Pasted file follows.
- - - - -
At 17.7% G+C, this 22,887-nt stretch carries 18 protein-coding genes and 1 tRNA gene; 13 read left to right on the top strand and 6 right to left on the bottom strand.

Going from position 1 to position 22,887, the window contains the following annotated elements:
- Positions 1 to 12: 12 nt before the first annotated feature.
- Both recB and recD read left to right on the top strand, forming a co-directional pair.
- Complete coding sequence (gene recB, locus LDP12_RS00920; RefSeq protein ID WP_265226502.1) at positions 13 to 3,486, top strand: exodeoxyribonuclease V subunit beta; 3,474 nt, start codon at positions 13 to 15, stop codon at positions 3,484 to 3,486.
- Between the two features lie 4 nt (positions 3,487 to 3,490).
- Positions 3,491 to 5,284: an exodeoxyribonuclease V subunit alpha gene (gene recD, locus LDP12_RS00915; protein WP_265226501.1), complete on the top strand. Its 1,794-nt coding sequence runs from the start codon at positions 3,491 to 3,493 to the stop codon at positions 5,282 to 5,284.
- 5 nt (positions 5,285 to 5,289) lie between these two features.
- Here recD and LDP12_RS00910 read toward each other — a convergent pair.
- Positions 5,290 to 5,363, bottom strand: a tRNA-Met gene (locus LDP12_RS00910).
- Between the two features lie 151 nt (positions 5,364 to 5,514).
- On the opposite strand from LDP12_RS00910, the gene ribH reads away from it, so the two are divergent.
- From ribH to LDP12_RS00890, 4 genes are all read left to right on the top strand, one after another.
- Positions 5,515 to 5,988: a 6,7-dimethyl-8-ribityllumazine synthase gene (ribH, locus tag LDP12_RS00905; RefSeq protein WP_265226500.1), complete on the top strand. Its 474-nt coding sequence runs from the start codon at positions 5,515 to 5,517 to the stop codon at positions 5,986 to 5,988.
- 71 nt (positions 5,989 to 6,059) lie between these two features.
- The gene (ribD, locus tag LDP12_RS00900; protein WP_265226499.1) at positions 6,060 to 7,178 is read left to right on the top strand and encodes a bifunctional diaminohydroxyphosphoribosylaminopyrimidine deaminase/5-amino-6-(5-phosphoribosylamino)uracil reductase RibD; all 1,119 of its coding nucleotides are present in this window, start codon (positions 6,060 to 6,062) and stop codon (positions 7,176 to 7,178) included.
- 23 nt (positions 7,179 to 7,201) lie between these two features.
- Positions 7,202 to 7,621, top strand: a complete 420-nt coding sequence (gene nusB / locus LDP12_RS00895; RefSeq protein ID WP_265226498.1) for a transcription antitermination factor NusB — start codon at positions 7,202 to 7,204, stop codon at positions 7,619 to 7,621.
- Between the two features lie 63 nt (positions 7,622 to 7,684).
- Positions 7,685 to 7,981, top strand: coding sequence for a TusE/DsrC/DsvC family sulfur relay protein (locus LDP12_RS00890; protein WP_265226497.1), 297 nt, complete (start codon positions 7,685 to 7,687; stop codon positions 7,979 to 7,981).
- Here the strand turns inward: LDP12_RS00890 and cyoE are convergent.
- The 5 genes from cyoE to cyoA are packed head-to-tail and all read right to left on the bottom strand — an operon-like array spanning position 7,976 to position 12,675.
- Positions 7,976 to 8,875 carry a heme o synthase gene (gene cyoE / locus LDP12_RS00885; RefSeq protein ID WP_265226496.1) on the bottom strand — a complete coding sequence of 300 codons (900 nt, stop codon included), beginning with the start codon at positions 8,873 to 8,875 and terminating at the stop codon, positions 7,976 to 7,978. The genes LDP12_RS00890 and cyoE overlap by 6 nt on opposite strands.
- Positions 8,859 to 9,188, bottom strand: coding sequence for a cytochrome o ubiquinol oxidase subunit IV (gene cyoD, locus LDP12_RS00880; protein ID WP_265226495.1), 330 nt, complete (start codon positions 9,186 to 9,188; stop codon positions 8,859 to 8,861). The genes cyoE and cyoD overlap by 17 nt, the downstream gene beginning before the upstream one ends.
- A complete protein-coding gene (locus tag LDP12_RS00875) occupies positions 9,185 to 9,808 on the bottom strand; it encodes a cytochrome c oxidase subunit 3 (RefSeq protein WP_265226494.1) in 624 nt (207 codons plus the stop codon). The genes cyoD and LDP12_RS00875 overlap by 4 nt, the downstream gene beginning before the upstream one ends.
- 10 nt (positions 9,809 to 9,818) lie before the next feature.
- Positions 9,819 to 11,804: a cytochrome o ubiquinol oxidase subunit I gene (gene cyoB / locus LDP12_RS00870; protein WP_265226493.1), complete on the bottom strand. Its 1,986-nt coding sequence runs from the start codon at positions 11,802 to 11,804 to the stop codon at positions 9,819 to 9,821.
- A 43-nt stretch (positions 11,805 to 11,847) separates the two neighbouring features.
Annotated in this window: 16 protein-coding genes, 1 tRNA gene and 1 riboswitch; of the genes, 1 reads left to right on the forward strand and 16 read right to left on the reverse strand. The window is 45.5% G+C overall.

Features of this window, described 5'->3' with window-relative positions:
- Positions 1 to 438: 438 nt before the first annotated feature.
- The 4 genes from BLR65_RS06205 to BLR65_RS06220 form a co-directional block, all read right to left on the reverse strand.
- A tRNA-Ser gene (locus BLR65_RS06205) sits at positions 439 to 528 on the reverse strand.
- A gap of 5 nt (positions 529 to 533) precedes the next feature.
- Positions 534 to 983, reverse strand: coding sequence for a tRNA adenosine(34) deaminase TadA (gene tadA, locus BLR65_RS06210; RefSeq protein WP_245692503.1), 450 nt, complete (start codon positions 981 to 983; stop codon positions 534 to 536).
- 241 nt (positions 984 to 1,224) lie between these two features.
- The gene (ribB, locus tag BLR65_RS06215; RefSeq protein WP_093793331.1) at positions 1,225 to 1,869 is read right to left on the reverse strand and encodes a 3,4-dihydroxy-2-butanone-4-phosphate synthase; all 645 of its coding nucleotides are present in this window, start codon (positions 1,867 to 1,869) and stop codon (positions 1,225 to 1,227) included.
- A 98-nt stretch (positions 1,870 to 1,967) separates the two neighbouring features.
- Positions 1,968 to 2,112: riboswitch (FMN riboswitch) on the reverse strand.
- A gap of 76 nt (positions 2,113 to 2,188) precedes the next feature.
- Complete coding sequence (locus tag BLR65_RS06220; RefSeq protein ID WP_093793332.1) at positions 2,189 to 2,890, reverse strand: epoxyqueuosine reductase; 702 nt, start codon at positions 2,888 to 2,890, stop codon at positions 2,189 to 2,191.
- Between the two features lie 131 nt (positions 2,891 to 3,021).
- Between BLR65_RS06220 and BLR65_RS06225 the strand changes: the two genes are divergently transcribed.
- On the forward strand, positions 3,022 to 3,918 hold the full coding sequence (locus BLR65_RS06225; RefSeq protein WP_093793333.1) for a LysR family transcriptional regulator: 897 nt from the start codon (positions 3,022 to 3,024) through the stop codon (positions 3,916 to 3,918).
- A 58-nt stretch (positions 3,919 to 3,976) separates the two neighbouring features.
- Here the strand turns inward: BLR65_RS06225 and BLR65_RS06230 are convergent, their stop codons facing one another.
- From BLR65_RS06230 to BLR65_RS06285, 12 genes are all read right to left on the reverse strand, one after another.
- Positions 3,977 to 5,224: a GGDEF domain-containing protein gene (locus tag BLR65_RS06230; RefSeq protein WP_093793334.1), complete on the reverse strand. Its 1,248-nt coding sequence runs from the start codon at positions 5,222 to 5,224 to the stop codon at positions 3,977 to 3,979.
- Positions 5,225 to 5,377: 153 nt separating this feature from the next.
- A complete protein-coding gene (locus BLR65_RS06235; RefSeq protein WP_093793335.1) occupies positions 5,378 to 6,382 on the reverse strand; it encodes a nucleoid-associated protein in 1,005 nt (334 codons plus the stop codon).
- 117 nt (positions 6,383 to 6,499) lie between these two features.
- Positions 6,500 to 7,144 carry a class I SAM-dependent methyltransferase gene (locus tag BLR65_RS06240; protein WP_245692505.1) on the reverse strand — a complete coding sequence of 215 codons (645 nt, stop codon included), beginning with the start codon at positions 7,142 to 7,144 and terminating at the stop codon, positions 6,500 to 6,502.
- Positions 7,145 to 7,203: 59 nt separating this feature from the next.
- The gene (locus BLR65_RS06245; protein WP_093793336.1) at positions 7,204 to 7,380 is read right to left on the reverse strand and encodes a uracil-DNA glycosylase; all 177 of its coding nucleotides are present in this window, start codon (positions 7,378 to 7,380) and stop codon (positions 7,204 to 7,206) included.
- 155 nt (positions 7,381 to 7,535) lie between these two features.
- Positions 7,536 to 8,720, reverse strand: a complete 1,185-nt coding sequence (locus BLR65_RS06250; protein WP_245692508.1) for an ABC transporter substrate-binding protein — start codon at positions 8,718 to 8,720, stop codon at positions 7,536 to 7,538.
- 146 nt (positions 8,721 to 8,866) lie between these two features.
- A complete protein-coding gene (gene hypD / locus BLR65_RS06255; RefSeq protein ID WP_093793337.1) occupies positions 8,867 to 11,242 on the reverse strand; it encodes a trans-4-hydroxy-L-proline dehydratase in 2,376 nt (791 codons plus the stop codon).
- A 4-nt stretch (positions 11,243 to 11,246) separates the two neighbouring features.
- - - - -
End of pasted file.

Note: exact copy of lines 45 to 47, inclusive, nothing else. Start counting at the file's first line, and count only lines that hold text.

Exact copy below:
- A 58-nt stretch (positions 3,919 to 3,976) separates the two neighbouring features.
- Here the strand turns inward: BLR65_RS06225 and BLR65_RS06230 are convergent, their stop codons facing one another.
- From BLR65_RS06230 to BLR65_RS06285, 12 genes are all read right to left on the reverse strand, one after another.